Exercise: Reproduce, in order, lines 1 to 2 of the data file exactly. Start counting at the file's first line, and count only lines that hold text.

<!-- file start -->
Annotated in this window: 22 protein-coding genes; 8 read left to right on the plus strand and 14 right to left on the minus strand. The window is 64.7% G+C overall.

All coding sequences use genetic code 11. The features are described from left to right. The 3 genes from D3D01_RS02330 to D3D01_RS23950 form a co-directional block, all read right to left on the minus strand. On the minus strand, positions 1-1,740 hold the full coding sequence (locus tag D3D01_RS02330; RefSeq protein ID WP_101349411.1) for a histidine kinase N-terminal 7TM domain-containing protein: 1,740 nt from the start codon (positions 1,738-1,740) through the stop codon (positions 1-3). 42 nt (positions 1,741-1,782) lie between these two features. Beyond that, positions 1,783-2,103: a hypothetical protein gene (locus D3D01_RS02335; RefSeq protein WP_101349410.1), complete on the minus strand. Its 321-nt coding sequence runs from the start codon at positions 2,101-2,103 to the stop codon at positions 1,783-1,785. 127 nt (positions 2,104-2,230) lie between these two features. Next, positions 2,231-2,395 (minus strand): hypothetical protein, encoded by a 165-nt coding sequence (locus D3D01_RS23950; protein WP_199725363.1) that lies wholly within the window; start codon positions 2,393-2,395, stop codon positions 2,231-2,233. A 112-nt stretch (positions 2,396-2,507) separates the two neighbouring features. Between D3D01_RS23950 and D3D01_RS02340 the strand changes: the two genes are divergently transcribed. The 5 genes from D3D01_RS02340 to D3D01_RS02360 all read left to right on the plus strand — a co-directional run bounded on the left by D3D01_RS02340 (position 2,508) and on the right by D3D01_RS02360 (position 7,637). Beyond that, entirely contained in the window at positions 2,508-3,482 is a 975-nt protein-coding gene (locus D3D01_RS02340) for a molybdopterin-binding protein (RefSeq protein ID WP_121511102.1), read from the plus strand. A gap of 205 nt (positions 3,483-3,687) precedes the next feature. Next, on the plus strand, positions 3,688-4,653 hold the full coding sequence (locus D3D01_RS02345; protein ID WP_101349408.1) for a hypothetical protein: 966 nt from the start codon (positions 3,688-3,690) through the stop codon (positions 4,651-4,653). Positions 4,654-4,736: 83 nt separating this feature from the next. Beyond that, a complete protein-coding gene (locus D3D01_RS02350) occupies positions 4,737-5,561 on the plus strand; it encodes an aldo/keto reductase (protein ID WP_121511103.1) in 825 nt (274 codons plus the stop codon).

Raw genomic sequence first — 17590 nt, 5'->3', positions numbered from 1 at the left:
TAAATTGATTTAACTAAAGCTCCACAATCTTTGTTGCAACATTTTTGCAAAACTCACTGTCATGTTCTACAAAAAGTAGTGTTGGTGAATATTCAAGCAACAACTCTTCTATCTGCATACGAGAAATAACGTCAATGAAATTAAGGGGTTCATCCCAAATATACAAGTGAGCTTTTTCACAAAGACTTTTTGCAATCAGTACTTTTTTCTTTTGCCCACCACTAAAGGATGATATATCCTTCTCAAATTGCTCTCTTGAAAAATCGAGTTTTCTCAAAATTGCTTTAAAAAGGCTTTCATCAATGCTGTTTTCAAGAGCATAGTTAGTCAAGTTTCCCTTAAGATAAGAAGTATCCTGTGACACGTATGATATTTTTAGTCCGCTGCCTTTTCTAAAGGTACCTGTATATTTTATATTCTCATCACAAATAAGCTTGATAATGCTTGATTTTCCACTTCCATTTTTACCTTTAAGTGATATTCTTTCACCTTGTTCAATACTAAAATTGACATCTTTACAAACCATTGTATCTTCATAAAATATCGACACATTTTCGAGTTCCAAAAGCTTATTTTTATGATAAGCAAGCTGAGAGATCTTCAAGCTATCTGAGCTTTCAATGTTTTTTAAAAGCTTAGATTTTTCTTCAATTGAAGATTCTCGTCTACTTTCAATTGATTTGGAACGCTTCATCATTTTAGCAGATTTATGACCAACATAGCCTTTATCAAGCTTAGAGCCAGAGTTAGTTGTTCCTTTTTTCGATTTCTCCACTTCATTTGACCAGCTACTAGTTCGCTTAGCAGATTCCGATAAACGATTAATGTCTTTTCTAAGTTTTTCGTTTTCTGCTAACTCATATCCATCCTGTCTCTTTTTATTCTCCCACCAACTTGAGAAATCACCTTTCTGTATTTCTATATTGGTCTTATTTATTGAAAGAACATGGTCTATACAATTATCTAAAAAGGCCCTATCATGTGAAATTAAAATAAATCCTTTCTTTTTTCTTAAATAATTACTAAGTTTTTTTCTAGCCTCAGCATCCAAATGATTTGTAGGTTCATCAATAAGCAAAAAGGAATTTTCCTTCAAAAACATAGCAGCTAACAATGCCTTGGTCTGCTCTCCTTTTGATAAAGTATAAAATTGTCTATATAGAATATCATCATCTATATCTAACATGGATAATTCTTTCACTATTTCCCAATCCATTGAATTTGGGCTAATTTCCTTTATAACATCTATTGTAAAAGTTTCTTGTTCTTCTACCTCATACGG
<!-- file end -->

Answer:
Annotated in this window: 22 protein-coding genes; 8 read left to right on the plus strand and 14 right to left on the minus strand. The window is 64.7% G+C overall.

All coding sequences use genetic code 11. The features are described from left to right. The 3 genes from D3D01_RS02330 to D3D01_RS23950 form a co-directional block, all read right to left on the minus strand. On the minus strand, positions 1-1,740 hold the full coding sequence (locus tag D3D01_RS02330; RefSeq protein ID WP_101349411.1) for a histidine kinase N-terminal 7TM domain-containing protein: 1,740 nt from the start codon (positions 1,738-1,740) through the stop codon (positions 1-3). 42 nt (positions 1,741-1,782) lie between these two features. Beyond that, positions 1,783-2,103: a hypothetical protein gene (locus D3D01_RS02335; RefSeq protein WP_101349410.1), complete on the minus strand. Its 321-nt coding sequence runs from the start codon at positions 2,101-2,103 to the stop codon at positions 1,783-1,785. 127 nt (positions 2,104-2,230) lie between these two features. Next, positions 2,231-2,395 (minus strand): hypothetical protein, encoded by a 165-nt coding sequence (locus D3D01_RS23950; protein WP_199725363.1) that lies wholly within the window; start codon positions 2,393-2,395, stop codon positions 2,231-2,233. A 112-nt stretch (positions 2,396-2,507) separates the two neighbouring features. Between D3D01_RS23950 and D3D01_RS02340 the strand changes: the two genes are divergently transcribed. The 5 genes from D3D01_RS02340 to D3D01_RS02360 all read left to right on the plus strand — a co-directional run bounded on the left by D3D01_RS02340 (position 2,508) and on the right by D3D01_RS02360 (position 7,637). Beyond that, entirely contained in the window at positions 2,508-3,482 is a 975-nt protein-coding gene (locus D3D01_RS02340) for a molybdopterin-binding protein (RefSeq protein ID WP_121511102.1), read from the plus strand. A gap of 205 nt (positions 3,483-3,687) precedes the next feature. Next, on the plus strand, positions 3,688-4,653 hold the full coding sequence (locus D3D01_RS02345; protein ID WP_101349408.1) for a hypothetical protein: 966 nt from the start codon (positions 3,688-3,690) through the stop codon (positions 4,651-4,653). Positions 4,654-4,736: 83 nt separating this feature from the next. Beyond that, a complete protein-coding gene (locus D3D01_RS02350) occupies positions 4,737-5,561 on the plus strand; it encodes an aldo/keto reductase (protein ID WP_121511103.1) in 825 nt (274 codons plus the stop codon).